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Five workplace culture tips for 2021

December 22, 2020
By Jennifer Roynon

Photo: (BillionPhotos.com/Adobe Stock

Throughout history, people have been a source of innovation and advancement — their skills the impetus for economic growth.

Today, however, multiple factors — including COVID-19, technological developments and business and operating model innovation — have contributed to market shifts that are redefining industries.

Make no mistake, the past year was a tough one. 2020 started with a global pandemic, compelling workplaces across the country to work remotely with minimal interruption in services.

IBM was one of these companies, transitioning almost seamlessly to a temporary work-from-home culture.


But in speaking with clients, other organizations have not had this same experience. For them and many others, 2020 was about survival.

Towards recovery

The question now is, how do we recover from the emotional and economic devastation of the past year?

In a virtual panel discussion last month, IBM convened leaders to discuss one of the first steps, “Getting Canadians Back to Work: Upskilling and reskilling for a post-pandemic economy.”

Panelists agreed that this year, Canada was in the midst of its greatest recession since the great depression. And while professional, science and technical industries have seen an increase in employment, many other sectors — particularly those in the food service industry — continue to see a steady decline.

Lekan Olawoye, founder of the Black Professionals in Tech Network (BPTN), noted that many of the inequities amplified by the pandemic may serve as a unique opportunity to equalize the playing field.

If there’s one thing that COVID-19 has made clear, it’s that there is a need for digital education and digital transformation across sectors, and that need is not going away any time soon.

Closing the skills gap

As small businesses, non-profits and other decision-makers begin to adopt digital platforms to stay in business, we are noticing that those without a traditional computer science degree are adopting a digital skillset, fundamentally altering the way we think about education outside the classroom.

COVID-19 has accelerated the need to address this. Hiring and training are no longer the only answers.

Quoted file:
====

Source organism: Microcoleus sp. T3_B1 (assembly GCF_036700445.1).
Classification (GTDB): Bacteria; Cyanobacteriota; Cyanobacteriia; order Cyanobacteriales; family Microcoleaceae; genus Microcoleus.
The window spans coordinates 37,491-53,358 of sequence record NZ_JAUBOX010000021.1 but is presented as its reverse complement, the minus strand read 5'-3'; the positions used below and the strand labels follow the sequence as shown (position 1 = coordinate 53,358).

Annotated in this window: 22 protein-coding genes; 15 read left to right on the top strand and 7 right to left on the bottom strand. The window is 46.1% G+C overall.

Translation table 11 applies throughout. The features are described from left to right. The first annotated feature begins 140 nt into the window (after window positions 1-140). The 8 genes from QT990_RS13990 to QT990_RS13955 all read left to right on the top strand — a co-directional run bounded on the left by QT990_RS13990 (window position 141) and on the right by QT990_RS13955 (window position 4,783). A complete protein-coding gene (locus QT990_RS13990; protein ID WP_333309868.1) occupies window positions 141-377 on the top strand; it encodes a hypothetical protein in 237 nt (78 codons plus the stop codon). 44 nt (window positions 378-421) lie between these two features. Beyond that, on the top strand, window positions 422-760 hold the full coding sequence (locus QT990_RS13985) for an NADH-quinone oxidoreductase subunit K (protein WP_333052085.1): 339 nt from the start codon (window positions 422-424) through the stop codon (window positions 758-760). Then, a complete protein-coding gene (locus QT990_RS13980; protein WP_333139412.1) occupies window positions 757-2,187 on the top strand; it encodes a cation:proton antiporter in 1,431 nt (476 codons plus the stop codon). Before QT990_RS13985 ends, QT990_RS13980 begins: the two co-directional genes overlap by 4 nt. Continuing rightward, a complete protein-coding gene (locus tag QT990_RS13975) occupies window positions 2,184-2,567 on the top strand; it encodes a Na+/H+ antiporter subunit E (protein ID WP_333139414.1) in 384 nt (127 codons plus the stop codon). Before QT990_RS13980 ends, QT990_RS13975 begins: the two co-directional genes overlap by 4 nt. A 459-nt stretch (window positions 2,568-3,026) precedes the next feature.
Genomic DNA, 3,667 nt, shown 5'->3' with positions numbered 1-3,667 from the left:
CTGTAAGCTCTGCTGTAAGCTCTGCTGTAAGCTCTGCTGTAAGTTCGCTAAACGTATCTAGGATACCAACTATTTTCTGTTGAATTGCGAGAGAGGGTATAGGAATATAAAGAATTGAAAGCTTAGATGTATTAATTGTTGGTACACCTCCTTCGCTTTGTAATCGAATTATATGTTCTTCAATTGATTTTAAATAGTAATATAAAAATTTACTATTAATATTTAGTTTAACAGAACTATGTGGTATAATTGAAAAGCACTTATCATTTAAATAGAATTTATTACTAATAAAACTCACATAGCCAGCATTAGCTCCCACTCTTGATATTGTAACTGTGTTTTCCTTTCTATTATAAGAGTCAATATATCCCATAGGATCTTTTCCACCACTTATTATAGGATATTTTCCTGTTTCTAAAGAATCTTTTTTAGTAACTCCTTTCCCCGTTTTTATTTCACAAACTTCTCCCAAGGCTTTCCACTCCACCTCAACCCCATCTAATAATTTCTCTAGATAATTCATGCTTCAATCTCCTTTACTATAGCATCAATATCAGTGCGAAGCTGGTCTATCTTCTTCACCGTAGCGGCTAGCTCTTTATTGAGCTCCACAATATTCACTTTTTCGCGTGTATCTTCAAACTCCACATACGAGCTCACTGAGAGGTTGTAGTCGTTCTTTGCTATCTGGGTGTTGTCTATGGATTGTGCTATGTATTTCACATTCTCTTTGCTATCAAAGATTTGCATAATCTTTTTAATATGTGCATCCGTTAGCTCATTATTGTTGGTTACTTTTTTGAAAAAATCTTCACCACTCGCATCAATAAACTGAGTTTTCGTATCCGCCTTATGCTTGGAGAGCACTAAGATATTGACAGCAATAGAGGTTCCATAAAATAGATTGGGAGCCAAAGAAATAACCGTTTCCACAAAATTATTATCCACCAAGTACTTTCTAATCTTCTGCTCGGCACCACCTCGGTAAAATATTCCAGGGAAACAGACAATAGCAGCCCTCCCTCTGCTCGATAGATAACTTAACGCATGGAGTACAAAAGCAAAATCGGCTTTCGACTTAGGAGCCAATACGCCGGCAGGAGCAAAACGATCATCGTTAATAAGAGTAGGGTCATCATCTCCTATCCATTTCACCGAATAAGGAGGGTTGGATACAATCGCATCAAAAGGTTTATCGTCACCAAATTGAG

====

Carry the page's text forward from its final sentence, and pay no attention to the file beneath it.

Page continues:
The time it takes to close a skills gap through traditional training has increased by more than 10 times in the past four years, jumping from three days to 36 days.

As we’ve seen this year, the labour force has a significant impact on national and regional economic vitality. Without skilled workers, organizations struggle to innovate, grow their businesses and create new jobs.

A region’s economic competitiveness and value proposition can suffer severely after a decline in the skills of the workforce. Regional economies lacking sufficient quantities of skilled workers struggle to retain and recruit industries that provide high-skilled and high-paying jobs.

Skills of the future

So, what skills matter most? And what should leaders begin modelling?

Surveying executives, we’ve found that hiring managers are looking for a blend of both digital and soft skills, sometimes called behavioural skills.

These are held by individuals who can communicate effectively, apply problem-solving and critical-thinking skills to drive innovation using new technologies, and draw and act on insights from vast amounts of data.

There are also calls for creativity and empathy, an ability to change course quickly, and a propensity to seek out personal growth.

Sometimes these skills come naturally, but more often than not, they don’t.

Five culture strategies

Here are five key recommendations that Canadian business leaders should consider instilling into their corporate culture as they strategize for the new year, and ensure they have a competitive and strong workforce that is ready to learn, ready to act and ready to succeed.

  1. Adopt continuous learning: Partner with businesses that offer micro-credentials, digital forms of certification for employees to upskill, reskill and adopt lifelong learning with or without a traditional degree.
  2. Design with intention: Collaborate with non-profits to create programs designed to help disproportionately impacted populations’ (racialized communities, women, veterans) return to the workforce.
  3. Consider long-term partnerships: Work with school boards and advocate for P-TECH schools, or consider becoming an affiliated industry partner of an existing school to help students understand how their learning relates to the jobs of the future.
  4. Prioritize soft skillsEncourage critical thinking, problem solving and conflict resolution as a means of preparing employees to learn hard technical skills and technology that may not exist yet.
  5. Fill the network gap: Hire people outside of your network and take steps to diversify your community.


Jennifer Roynon is a corporate social responsibility lead with IBM Canada in Toronto.

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